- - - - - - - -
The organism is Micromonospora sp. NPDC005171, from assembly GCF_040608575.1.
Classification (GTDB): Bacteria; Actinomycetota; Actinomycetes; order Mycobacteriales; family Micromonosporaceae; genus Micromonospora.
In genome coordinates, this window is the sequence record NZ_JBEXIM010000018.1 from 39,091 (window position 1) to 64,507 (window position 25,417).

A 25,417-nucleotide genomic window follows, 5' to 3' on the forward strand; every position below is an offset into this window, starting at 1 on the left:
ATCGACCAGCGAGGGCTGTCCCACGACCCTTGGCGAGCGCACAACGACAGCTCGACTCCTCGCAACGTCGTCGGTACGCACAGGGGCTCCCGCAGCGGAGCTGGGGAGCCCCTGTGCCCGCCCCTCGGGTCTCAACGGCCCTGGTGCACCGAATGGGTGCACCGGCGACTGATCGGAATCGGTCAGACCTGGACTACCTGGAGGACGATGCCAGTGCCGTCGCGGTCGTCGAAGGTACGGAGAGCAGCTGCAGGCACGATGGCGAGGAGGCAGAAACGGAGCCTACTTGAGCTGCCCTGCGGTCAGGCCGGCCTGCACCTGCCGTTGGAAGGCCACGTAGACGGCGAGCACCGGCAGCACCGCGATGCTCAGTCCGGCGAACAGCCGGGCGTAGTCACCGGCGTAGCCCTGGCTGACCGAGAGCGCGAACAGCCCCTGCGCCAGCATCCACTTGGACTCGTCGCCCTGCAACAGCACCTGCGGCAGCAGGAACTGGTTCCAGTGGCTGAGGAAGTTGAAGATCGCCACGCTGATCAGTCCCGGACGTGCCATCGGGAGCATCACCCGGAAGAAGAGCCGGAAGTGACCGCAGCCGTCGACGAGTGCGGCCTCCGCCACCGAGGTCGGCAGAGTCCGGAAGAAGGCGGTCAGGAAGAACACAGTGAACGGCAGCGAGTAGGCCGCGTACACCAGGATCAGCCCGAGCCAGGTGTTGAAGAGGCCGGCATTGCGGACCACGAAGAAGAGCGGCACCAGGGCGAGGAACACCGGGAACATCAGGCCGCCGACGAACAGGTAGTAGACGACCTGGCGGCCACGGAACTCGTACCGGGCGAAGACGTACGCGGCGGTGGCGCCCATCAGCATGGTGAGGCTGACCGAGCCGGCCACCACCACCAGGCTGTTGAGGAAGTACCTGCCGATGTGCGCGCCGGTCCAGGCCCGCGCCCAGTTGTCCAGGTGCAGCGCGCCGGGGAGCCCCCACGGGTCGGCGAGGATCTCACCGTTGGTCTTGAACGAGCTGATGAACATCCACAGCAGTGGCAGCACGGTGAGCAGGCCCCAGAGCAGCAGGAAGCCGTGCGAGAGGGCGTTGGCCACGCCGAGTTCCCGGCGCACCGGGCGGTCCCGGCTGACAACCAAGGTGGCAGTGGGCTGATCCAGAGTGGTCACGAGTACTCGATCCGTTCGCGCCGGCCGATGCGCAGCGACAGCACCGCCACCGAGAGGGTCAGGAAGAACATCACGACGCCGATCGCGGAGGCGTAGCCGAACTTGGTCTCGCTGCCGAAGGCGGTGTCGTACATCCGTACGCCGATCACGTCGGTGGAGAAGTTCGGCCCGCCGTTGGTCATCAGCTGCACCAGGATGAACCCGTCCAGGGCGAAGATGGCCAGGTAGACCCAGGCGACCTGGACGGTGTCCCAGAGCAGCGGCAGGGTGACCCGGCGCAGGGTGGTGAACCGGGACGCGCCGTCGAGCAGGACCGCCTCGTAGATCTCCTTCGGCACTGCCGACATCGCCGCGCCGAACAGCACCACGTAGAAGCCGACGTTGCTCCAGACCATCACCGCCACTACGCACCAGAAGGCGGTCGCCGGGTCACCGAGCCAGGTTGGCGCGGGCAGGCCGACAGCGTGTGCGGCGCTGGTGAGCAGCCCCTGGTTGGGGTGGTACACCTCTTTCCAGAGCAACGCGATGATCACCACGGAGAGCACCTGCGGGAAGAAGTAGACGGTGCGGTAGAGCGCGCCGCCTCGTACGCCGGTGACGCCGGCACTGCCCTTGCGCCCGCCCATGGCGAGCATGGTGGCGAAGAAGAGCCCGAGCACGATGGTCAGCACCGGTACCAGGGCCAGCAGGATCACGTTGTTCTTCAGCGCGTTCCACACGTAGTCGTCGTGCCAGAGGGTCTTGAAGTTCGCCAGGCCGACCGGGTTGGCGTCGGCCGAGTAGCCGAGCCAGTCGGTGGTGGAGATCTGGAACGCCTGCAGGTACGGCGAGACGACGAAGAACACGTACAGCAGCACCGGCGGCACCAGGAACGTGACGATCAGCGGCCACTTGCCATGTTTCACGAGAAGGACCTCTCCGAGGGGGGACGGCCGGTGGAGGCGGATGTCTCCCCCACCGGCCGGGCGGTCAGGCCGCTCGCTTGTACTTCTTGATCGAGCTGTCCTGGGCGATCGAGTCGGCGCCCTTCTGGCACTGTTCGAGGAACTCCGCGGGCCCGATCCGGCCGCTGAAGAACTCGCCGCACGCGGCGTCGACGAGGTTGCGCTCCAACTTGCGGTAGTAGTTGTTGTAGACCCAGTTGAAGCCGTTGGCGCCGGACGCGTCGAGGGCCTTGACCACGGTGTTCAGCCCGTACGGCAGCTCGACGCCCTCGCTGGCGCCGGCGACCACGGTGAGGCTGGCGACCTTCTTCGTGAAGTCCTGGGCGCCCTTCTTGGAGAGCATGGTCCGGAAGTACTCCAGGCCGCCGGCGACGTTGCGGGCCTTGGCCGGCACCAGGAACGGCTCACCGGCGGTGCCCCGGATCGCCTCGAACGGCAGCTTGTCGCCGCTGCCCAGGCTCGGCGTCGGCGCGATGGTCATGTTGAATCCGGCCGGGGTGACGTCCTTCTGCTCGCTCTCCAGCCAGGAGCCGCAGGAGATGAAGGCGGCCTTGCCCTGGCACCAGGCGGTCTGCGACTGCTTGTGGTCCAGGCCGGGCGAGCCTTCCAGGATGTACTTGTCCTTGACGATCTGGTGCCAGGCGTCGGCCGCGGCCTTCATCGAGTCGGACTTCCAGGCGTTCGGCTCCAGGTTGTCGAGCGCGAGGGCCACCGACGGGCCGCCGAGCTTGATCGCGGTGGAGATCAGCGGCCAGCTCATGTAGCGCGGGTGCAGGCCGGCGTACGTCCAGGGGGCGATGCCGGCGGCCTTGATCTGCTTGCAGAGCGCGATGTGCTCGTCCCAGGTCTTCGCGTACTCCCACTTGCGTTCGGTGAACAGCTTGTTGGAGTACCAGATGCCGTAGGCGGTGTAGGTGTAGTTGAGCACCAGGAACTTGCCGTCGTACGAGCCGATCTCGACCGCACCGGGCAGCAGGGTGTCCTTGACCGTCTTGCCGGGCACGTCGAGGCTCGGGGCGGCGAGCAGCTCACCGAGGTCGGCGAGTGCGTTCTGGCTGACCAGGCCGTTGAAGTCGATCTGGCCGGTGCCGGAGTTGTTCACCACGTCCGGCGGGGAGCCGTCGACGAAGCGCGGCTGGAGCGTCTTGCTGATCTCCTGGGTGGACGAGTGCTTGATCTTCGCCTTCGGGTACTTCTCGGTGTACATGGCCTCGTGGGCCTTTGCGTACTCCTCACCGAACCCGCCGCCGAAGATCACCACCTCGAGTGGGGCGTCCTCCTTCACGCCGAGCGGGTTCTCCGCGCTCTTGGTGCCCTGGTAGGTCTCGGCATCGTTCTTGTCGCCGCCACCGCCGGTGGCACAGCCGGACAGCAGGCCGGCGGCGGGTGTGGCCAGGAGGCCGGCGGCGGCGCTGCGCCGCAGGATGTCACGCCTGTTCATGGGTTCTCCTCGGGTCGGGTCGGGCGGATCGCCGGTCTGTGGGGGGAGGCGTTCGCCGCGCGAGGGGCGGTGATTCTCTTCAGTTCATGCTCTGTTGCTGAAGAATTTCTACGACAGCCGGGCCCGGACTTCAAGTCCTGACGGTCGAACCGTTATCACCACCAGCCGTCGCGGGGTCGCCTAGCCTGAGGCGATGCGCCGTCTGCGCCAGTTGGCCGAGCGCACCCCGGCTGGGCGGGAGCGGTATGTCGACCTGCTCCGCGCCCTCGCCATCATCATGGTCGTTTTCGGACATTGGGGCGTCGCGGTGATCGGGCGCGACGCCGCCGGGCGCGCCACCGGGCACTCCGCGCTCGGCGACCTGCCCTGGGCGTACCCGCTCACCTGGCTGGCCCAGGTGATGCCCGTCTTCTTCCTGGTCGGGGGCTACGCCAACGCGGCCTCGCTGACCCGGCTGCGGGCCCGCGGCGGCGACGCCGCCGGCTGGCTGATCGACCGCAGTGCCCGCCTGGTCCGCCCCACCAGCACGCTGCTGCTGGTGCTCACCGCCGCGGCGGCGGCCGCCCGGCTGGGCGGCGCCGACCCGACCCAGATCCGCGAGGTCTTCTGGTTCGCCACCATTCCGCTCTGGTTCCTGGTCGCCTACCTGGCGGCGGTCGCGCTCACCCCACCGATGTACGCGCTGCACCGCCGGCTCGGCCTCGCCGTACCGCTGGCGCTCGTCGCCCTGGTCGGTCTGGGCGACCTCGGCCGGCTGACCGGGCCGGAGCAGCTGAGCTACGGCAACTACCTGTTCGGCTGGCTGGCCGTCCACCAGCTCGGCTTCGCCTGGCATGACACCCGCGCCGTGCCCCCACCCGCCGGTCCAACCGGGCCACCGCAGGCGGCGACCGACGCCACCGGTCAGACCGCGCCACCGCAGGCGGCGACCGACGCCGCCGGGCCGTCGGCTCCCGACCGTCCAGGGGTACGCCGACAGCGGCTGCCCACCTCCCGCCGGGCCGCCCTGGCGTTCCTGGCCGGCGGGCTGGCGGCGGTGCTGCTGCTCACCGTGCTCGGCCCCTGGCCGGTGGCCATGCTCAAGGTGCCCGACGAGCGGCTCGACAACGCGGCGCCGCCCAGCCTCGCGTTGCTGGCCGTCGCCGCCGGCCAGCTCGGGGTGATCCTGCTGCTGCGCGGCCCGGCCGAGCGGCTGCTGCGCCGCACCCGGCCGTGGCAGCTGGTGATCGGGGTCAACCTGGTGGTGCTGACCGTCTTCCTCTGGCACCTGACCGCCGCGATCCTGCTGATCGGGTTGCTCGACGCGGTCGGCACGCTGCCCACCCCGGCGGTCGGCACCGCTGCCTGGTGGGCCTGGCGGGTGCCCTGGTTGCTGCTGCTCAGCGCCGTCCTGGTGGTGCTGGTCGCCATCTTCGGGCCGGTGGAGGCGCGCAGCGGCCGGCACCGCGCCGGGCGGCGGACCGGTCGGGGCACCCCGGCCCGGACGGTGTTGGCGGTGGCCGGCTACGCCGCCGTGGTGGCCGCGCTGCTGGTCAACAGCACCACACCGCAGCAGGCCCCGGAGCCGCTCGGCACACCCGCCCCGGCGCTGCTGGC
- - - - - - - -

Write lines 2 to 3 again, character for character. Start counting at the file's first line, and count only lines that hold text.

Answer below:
Classification (GTDB): Bacteria; Actinomycetota; Actinomycetes; order Mycobacteriales; family Micromonosporaceae; genus Micromonospora.
In genome coordinates, this window is the sequence record NZ_JBEXIM010000018.1 from 39,091 (window position 1) to 64,507 (window position 25,417).